Hanssler is mostly MI, and Teldec is of course thoroughly HIP/PI.

I found myself preferring the vocal works in the Hanssler box for two reasons:  first, I'm not a fan of boy sopranos, who of course are a staple of the Leonhardt/Harnoncourt cycle found in the Teldec box; second, Rilling's presentation of the vocal works came across better to me, especially in the Passions and other "major" choral works.  But I prefer my other complete cycle of cantatas--Gardiner--to either  of the ones in the boxes.

On the other hand, the presentation of the keyboard and orchestral works was a sort of hodgepodge in the Hanssler box, but more consistent (in part because of the only PI approach) in the Teldec box, and in general I prefer a PI approach (boy sopranos excepted).

Hanssler has issued several segments of its box as smaller sets,  including both the sacred cantatas and the organ works, so a nice compromise might be to get those two smaller sets, and the complete Teldec box.

*listening to the flute sonatas now, which will leave only the suites for solo cello to be heard, and I hope to get that in the CD player sometime tomorrow.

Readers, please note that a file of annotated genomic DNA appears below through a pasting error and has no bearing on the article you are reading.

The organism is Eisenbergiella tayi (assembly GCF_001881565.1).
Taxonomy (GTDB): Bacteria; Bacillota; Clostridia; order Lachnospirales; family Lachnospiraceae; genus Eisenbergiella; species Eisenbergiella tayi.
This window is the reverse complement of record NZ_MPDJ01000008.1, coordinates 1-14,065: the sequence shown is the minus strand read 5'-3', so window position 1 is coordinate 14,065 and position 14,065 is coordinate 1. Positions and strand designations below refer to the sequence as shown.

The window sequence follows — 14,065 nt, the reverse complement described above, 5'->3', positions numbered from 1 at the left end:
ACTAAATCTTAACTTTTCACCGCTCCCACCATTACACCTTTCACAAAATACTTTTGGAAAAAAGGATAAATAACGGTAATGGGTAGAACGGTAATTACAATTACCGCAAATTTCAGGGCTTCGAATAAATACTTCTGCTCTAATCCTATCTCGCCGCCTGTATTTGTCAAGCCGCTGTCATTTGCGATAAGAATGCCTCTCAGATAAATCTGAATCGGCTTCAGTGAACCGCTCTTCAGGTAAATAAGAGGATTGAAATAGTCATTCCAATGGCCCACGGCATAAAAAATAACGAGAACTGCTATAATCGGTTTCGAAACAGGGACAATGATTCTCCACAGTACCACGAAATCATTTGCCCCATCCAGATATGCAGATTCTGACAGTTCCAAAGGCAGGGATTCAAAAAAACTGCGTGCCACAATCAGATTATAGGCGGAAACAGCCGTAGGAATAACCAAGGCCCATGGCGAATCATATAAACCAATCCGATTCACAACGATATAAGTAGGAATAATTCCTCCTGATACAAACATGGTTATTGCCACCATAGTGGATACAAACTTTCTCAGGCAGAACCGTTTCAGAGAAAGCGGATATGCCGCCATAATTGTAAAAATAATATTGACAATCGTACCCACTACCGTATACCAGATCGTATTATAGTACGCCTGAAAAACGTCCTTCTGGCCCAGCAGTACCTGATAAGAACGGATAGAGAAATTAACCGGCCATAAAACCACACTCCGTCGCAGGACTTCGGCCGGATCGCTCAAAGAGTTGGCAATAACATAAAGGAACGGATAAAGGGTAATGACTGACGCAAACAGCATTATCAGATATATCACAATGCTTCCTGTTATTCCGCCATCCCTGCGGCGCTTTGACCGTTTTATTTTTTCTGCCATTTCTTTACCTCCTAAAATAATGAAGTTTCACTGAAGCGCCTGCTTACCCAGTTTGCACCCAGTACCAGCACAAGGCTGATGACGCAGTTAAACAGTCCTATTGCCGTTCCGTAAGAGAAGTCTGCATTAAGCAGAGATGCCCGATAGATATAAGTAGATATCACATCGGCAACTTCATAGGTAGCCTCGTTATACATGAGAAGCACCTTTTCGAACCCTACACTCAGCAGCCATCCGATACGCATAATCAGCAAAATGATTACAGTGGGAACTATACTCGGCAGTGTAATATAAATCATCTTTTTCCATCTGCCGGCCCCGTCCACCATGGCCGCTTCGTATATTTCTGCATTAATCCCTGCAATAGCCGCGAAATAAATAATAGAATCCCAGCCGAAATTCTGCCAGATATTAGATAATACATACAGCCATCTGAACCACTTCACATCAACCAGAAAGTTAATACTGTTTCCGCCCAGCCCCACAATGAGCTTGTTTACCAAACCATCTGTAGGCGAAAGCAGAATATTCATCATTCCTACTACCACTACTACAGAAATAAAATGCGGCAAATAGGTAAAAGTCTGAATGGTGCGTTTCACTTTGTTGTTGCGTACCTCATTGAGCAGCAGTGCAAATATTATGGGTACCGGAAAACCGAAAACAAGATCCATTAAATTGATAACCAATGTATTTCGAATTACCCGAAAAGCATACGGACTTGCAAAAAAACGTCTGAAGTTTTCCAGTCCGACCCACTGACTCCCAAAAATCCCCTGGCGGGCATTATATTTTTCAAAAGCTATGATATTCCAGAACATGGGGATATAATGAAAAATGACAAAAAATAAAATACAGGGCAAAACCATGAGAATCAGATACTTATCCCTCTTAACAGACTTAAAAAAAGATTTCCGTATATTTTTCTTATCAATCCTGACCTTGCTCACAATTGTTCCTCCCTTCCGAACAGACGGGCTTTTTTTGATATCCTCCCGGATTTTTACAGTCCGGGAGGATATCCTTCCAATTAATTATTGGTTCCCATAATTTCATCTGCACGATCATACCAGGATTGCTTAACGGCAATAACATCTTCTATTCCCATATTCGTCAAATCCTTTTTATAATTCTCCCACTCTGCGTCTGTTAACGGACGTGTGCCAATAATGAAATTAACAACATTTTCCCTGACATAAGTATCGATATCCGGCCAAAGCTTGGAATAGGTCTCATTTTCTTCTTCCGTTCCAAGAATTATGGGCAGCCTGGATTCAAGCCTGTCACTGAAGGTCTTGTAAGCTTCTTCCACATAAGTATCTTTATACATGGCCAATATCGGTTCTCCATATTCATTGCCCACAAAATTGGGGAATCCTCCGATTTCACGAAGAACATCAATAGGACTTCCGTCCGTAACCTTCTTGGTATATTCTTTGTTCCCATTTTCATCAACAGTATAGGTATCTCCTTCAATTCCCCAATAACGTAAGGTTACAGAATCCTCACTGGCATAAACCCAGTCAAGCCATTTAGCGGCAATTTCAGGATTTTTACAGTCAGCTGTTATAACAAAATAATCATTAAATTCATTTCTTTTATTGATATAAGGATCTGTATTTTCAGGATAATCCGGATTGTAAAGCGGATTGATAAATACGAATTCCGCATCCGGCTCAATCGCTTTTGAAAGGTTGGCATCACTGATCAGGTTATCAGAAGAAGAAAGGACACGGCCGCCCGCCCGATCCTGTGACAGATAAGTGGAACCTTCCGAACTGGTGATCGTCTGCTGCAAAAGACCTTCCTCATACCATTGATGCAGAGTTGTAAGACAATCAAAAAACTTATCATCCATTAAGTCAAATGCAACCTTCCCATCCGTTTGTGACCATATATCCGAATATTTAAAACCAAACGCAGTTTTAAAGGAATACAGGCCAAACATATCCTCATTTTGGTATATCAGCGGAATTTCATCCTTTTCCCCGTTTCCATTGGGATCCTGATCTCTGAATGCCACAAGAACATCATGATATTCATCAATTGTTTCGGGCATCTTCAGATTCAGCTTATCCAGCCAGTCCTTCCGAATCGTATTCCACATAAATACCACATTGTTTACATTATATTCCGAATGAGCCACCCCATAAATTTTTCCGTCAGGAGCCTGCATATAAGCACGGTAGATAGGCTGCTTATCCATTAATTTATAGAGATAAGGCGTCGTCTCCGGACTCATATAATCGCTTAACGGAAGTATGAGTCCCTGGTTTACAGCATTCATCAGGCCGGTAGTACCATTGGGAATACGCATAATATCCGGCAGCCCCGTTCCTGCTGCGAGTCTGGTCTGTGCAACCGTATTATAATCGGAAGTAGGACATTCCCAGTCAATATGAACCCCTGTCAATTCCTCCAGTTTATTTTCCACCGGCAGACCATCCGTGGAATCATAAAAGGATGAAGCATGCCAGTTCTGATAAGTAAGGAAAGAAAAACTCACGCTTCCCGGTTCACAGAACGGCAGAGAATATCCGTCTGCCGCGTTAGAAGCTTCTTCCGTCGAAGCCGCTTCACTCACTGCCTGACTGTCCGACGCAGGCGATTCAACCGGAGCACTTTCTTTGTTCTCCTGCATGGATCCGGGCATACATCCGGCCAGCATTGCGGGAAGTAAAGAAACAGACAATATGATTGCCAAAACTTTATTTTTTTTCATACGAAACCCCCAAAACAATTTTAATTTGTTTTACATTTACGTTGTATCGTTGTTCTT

Offline Wakefield

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Re: The Big Bach Box-off
« Reply #419 on: April 20, 2014, 06:12:05 PM »
Interesting opinions, Jeffrey.

I generally prefer the Teldec Edition as a whole. The only exceptions are the keyboard works (when played on period instruments) and the organ works which are, IMO, fully competitive (keyboard works) or on a par (organ works) with the Teldec Edition.

*listening to the flute sonatas now, which will leave only the suites for solo cello to be heard, and I hope to get that in the CD player sometime tomorrow.

IMO, those flute sonatas are some of the worst disks of the Hänssler Edition.